en.m.wikipedia.org
Hama: Difference between revisions
← Previous edit
Next edit →
Hama (edit)
Revision as of 19:47, 18 February 2020
66 BYTES REMOVED
,  1 YEAR AGO
no edit summary
In the south, the Hittites were in conflict with the Egyptians. Hamath became an important urban center. The conflict culminated in the famous [[Battle of Kadesh]] against [[Ancient Egypt]] under [[Ramesses II]] near [[Homs]] in 1285 BC.
 
In early 19th century, [[Johann Ludwig Burckhardt]] was the first to discover Hittite or [[Anatolian hieroglyphs|Luwian hieroglyphic]] script at Hama.<​ref>[http://www.sjsu.edu/faculty/watkins/hittite.htm The Decipherment of Hittite] James Norman (Schmidt), Ancestral Voices: Decoding Ancient Languages, Four Winds Press, New York, 1975.</ref>
 
===Iron Age===
By the turn of the millennium, the centralizedFalloldof the Hittite Empire hadpaved the way forfallen,the and​neo-hittite/[[Arameans|Aramaean]] Hama is attested as the capital of one of the prosperous [[Syro-Hittite states]] known from the [[Hebrew Bible]] as Hamath ([[Aramaic language|Aramaic]]: ''Ḥmt''; [[Hittite language|Hittite]]: ''Amatuwana'';<ref name="Hawkins, J.D 1975"/> {{lang-he|{{hebrew|חֲמָת}}}} ''Ḥəmåṯ''), which traded extensively, particularly with Israel and Judah.<ref>{{cite web|url=http://www.jewishencyclopedia.com/articles/7125-hamath |work=Jewish Encyclopedia |title=Hamath |publisher=Jewishencyclopedia.com |accessdate=4 February 2013}}</ref>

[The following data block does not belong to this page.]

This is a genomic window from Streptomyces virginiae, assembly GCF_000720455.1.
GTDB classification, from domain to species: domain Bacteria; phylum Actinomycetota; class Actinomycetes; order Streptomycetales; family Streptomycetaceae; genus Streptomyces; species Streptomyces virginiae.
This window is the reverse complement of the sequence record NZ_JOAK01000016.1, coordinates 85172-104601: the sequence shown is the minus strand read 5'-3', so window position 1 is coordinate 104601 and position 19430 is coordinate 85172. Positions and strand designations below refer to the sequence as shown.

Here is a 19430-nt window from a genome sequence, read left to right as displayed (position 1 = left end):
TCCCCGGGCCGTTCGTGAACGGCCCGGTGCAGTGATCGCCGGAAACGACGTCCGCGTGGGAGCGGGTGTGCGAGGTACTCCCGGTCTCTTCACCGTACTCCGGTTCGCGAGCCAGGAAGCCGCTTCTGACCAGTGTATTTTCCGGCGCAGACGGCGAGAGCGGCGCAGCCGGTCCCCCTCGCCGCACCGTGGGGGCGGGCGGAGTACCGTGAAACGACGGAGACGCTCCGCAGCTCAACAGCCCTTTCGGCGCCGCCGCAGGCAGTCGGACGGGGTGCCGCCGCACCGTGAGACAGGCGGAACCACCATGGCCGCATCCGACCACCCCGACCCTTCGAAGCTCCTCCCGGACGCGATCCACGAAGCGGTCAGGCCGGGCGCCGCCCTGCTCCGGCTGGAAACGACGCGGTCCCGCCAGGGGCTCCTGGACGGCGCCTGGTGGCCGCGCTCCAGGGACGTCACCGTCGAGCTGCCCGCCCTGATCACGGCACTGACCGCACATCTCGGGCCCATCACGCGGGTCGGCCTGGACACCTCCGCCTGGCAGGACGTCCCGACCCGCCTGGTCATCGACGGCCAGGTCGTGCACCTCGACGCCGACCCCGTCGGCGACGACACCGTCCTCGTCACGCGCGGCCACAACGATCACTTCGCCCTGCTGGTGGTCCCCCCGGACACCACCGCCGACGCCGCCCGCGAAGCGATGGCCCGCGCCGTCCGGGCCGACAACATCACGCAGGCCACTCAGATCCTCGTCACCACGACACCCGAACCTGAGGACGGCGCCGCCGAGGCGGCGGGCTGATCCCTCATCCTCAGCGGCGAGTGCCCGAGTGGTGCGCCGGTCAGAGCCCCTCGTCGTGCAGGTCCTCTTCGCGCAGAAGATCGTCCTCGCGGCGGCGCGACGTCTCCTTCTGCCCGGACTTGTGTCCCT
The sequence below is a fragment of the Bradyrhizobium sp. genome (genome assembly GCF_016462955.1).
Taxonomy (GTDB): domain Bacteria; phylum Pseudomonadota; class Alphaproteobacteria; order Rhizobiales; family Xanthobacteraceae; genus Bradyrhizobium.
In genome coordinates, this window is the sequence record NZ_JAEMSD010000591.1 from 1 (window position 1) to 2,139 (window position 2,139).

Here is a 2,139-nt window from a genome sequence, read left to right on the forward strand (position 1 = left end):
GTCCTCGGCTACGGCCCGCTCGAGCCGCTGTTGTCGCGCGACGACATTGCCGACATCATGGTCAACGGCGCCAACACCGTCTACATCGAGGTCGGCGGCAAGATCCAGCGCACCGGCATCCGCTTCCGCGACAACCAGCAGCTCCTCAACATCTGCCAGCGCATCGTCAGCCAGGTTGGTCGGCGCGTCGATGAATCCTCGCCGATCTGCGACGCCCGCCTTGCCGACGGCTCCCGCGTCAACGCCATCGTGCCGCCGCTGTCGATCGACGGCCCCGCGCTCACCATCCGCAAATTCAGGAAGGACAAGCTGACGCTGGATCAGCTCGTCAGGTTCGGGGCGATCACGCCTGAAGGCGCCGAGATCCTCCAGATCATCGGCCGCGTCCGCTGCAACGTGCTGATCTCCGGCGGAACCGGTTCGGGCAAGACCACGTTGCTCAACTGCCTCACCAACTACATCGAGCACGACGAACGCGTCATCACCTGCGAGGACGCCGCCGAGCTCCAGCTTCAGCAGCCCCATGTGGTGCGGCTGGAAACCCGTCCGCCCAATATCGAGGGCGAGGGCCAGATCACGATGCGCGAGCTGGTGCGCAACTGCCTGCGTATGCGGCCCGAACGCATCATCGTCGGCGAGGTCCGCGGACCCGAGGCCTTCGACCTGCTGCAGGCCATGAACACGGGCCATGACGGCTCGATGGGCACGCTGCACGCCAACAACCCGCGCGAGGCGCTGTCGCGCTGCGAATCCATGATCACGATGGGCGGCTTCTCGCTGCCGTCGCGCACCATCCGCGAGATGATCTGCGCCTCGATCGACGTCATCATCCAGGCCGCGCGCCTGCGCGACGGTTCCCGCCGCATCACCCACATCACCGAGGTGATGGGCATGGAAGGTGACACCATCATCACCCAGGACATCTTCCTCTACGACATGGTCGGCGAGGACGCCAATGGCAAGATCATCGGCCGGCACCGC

[http://www.sjsu.edu/faculty/watkins/hittite.htm The Decipherment of Hittite] James Norman (Schmidt), Ancestral Voices: Decoding Ancient Languages, Four Winds Press, New York, 1975.</ref>
 
The site also shows signs of [[Assyria]]n and [[Arameans|Aramaean]] settlement.<ref name="Ring1"/>
 
By the turn of the millennium, the centralized old Hittite Empire had fallen, and Hama is attested as the capital of one of the prosperous [[Syro-Hittite states]] known from the [[Hebrew Bible]] as Hamath ([[Aramaic language|Aramaic]]: ''Ḥmt''; [[Hittite language|Hittite]]: ''Amatuwana'';<ref name="Hawkins, J.D 1975"/> {{lang-he|{{hebrew|חֲמָת}}}} ''Ḥəmåṯ''), which traded extensively, particularly with Israel and Judah.<ref>{{cite web|url=http://www.jewishencyclopedia.com/articles/7125-hamath |work=Jewish Encyclopedia |title=Hamath |publisher=Jewishencyclopedia.com |accessdate=4 February 2013}}</ref>
 
====Assyrian inscriptions====
Raven rs
EXTENDED CONFIRMED USERS
759
EDITS
Content is available under CC BY-SA 3.0 unless otherwise noted.
Privacy policy
Terms of Use
Desktop
HomeRandomNearbyLog inSettingsDonateAbout WikipediaDisclaimers